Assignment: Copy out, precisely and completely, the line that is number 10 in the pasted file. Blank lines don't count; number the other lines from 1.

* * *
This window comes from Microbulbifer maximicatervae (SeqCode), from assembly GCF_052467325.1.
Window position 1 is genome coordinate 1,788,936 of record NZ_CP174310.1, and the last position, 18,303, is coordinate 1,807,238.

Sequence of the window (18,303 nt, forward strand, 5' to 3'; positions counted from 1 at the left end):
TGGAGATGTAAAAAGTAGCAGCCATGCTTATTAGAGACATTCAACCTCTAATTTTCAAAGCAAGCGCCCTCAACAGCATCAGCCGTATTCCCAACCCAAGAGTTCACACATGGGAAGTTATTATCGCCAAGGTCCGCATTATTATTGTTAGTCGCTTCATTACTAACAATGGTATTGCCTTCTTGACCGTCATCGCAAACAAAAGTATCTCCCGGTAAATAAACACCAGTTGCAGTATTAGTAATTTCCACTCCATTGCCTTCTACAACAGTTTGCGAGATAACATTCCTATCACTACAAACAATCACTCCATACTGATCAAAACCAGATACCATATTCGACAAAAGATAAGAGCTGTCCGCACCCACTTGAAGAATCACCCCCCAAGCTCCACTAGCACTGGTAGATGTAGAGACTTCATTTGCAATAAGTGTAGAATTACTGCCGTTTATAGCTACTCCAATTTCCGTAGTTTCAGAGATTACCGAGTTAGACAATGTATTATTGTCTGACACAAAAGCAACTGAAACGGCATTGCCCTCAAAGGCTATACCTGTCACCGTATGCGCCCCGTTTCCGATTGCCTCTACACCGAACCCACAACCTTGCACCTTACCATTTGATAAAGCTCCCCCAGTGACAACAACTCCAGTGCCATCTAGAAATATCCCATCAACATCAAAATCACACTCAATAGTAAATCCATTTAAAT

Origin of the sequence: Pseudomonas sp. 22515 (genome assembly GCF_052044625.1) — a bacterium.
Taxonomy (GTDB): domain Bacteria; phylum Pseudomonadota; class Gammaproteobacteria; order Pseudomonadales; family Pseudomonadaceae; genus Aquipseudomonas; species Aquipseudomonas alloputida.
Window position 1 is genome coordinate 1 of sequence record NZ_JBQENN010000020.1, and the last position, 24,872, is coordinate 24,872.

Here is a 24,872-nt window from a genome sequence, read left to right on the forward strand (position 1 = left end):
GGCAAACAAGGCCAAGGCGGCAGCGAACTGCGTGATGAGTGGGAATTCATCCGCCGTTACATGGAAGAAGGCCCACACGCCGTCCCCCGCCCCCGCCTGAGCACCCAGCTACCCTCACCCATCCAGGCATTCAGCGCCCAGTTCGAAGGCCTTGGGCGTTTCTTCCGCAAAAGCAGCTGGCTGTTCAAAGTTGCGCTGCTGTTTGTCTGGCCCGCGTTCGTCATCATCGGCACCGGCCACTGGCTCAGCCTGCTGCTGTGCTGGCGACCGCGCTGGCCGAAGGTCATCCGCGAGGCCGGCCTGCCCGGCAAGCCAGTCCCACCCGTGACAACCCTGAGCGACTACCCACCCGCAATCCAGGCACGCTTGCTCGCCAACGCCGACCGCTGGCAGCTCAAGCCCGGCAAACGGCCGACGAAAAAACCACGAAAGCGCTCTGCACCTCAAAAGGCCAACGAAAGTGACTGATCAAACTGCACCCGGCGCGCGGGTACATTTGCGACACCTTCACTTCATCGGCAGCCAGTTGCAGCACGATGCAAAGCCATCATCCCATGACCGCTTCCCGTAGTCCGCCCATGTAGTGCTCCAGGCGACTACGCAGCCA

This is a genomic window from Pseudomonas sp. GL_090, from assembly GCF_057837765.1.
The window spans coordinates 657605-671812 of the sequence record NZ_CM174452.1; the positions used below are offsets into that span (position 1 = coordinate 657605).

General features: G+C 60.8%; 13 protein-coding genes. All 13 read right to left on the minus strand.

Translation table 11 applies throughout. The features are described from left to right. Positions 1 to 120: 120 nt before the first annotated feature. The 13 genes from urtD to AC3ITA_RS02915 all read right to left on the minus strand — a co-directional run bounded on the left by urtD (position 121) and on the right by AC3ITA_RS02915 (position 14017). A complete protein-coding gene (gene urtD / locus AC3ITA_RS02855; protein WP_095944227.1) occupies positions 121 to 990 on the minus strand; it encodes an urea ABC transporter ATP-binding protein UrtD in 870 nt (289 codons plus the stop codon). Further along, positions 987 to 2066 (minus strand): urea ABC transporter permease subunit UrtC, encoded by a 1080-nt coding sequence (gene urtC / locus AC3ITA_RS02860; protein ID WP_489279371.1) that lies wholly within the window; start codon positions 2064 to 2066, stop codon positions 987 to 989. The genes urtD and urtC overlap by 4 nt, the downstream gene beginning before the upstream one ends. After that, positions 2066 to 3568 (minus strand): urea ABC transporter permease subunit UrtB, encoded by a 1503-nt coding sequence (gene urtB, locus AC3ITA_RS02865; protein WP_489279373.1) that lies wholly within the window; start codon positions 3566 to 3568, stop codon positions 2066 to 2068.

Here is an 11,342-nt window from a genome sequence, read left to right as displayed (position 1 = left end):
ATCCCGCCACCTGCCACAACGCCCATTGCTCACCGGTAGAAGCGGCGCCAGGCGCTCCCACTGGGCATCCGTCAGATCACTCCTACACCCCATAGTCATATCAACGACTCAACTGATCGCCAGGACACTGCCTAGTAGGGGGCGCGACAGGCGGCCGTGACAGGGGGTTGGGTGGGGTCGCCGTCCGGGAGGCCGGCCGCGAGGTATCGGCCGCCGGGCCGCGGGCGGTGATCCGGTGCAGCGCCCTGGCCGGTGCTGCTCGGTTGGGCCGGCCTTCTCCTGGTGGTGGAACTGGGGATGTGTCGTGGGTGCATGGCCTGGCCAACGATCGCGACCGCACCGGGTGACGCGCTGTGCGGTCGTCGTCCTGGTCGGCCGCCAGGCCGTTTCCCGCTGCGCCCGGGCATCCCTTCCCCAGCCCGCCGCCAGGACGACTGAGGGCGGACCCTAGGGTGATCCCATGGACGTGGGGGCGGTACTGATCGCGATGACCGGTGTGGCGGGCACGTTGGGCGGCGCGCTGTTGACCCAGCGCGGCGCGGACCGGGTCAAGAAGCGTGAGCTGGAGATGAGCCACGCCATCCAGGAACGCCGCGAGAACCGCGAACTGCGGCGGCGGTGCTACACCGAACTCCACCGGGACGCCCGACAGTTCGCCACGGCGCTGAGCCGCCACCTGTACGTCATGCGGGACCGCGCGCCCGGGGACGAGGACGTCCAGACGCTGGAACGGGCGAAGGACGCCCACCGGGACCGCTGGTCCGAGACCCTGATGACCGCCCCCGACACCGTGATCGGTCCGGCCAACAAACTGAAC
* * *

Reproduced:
This is a genomic window from Pseudomonas sp. GL_090, from assembly GCF_057837765.1.